It is often much easier to see patterns in data when that data is presented as a graph rather than seeing a string of numbers. There are numerous types of graphs, each of which can show different types of relationships and patterns. The R boxplot is a graph that shows more than just where the values are.
A side by side boxplot provides the viewer with an easy to see a comparison between data set features. These features include the maximum, minimum, range, center, quartiles, interquartile range, variance, and skewness. It can show the relationships among the data points of a single data set or between two or more related data sets. The form of this type of graph is a box showing the quartiles, which lines showing the rest of the range of the data set. When used to compare related data sets the visual comparison can speak volumes.
How to Make a Side-By-Side Boxplot in R
Doing a side by side boxplot in R involves using the boxplot() function which has the form of boxplot(data sets) and produces a side by side boxplot graph of the data sets it is being applied to. You can enter one or more data sets. This function also has several optional parameters, including r boxplot options like:
- main – the main title of the breath.
- names – labels for each of the data sets.
- xlab – label before the x-axis,
- ylab – label for the y-axis
- col – color of the boxes.
- border – color of the border.
- horizontal – determines the orientation to graph.
- notch – appearance of the boxes.
# how to use boxplot in r > x = 1:10 > boxplot(x)
Here is a simple illustration of the boxplot() function. Here the values of x are evenly distributed. If you run this code, you will see a balanced boxplot graph.
# how to make boxplot in r studio > y = c(1,4,5,6,9) > boxplot(y)
Here is a simple illustration of the boxplot() function with the values of x concentrated towards the center. If you run this code, you will see a boxplot graph with the box a little squished when compared to the one above.
The applications of creating a boxplot using R are numerous. Here is an illustration the code for comparing the gas mileage of 4 Cylinder cars to 8 cylinder cars.
# how to make a side by side boxplot in r > cyl4 = mtcars$mpg[which(mtcars$cyl==4)] > cyl8 = mtcars$mpg[which(mtcars$cyl==8)] > par(mfrow=c(1,2)) > boxplot(cyl4) > boxplot(cyl8) > par(mfrow=c(1,1)) > boxplot(cyl4,cyl8, + main = "4 cylinders versus 8 cylinders", + ylab = "Miles per gallon", + names = c("4 cylinders", "8 cylinders"))
The top two boxplot() functions what the two graphs side by side. The bottom boxplot() function put both boxplots in the same graph. It also illustrates some of the optional parameters of this function that you can use when learning how to create a boxplot in R.
The boxplot() function is an extremely useful graphing tool that many programming languages lack. It serves as an example of why R is a useful tool in data science.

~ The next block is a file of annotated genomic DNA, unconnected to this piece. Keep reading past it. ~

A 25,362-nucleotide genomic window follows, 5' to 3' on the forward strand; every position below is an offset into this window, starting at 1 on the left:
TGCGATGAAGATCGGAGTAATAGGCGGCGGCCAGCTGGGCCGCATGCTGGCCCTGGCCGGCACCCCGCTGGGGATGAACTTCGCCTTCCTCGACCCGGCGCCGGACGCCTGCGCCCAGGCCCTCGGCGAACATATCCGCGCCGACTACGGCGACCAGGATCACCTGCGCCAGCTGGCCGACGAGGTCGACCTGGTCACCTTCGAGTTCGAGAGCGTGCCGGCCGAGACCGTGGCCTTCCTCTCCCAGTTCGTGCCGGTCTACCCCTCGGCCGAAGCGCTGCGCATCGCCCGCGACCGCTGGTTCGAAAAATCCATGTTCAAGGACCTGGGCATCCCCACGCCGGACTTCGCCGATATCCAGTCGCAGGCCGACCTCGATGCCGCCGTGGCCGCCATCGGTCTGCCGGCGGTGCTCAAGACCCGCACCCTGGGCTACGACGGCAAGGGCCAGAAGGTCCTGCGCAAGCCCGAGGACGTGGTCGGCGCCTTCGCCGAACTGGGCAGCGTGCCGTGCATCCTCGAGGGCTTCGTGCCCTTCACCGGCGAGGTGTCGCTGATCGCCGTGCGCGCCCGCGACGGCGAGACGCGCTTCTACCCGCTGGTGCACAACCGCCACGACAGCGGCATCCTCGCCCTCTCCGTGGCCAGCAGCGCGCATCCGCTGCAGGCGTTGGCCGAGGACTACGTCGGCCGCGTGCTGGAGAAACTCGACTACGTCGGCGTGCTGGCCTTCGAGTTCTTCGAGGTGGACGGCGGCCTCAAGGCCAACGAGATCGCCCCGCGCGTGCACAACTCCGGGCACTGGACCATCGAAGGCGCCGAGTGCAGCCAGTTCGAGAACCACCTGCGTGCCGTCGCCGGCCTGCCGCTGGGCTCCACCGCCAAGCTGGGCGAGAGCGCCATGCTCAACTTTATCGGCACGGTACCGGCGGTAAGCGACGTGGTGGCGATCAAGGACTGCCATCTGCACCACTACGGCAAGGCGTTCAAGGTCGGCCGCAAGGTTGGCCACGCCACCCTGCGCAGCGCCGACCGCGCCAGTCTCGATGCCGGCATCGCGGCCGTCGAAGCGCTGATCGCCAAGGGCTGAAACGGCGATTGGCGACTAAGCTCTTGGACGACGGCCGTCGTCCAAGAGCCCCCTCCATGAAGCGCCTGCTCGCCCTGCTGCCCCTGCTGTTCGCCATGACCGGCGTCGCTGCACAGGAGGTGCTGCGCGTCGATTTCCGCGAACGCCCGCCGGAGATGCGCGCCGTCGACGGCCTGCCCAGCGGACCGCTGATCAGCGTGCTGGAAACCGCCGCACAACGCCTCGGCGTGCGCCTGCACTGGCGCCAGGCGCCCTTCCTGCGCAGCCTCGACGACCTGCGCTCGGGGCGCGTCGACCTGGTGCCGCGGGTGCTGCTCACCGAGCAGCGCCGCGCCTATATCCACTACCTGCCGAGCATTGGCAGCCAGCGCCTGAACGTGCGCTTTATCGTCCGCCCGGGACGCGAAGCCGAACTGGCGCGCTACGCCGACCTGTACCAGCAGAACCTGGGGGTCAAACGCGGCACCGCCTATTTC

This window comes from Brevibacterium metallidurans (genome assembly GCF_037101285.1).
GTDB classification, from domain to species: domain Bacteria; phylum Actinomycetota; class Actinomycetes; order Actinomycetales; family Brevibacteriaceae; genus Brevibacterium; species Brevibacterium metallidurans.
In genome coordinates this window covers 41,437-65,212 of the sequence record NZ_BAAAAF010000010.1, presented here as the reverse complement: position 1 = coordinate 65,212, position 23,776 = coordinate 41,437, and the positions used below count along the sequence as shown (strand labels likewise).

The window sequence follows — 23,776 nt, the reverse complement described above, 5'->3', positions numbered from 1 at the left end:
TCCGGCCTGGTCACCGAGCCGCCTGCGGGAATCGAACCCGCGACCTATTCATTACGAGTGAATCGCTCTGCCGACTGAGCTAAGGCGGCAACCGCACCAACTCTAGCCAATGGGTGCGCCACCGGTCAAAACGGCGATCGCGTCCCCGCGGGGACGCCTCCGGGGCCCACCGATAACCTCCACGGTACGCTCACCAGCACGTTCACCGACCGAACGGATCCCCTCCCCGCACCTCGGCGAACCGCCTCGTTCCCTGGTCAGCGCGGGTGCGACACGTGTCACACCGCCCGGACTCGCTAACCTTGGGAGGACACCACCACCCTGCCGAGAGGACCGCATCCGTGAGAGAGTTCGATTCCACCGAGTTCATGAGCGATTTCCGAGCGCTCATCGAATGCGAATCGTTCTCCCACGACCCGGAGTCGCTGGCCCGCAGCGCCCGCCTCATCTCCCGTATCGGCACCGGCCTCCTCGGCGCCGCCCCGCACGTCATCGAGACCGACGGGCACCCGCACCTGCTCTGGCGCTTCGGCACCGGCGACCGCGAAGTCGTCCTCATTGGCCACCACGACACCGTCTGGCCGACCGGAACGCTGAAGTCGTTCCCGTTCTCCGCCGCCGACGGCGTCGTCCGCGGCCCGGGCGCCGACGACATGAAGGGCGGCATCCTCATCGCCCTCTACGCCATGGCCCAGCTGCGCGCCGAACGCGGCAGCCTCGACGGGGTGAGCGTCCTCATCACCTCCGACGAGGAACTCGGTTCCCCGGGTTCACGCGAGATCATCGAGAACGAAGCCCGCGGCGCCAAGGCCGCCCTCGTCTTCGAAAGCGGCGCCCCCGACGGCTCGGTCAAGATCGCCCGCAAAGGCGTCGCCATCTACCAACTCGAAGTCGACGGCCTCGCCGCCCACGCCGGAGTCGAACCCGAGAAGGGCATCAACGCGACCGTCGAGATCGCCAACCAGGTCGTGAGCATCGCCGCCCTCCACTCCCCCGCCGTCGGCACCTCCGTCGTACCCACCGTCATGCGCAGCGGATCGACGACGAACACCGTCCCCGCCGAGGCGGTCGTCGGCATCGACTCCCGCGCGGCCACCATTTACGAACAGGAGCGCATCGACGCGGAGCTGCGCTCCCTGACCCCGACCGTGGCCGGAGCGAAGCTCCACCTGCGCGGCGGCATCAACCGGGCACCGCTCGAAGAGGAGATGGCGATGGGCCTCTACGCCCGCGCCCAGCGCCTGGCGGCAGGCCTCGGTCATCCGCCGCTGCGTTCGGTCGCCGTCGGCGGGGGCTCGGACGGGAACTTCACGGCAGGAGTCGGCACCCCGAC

How to Create a Grouped Boxplot
For a grouped boxplot, look at our guide to using the ggplot2 package to create a ggplot2 boxplot. Tidyverse has powerful graphing features, in the event you want to weave in bar graphs or barplot charts using the same data frame.
How to Create a Notched Box Plot
For a notched box plot, set the “notch” parameter to notch=”true” in the boxplot command. That will create a notched box plot from your dataframe. This adjusts the display for the upper quartile and lower quartile to show the slope of the interquartile range. This helps visualize data values.
Broader Perspective on Box Plot Graphs
The box plot and the whisker plot is a powerful tool for quickly assessing the impact of a categorical variable on a numeric variable. By making a graph of multiple boxplots like the one above, you can quickly scan for cause and effect relationships. The numerical variable should represent the y variable for the statistical model you’re trying to build. You can quickly review the median, 1st quartile, 3rd quartile, interquartile range, and suspected outliers. The boxplot function simplifies generating these charts in a script.
If you are presenting to a large audience and want to discuss the variation in a numerical variable, a single boxplot or histogram are good visual aids. There are many things you can do with R to polish the format for a presentation (axis label, figure tweaks, point and tick mark format, graphical parameters). These are a useful way to visualize the distribution of a variable, better than a scatterplot.
The other thing i like about a boxplot is they don’t require assumptions about a normal distribution. You’ll need to make assumptions if you want to share a confidence interval, but they are great if you want to share the basics about a data set. Very helpful for your initial view of numeric data (eg. numeric vector or quantitative variable)
We hope this tutorial on how to make a side by side boxplot in R was helpful, and encourage you to check out the rest of our site for all of your R programming needs!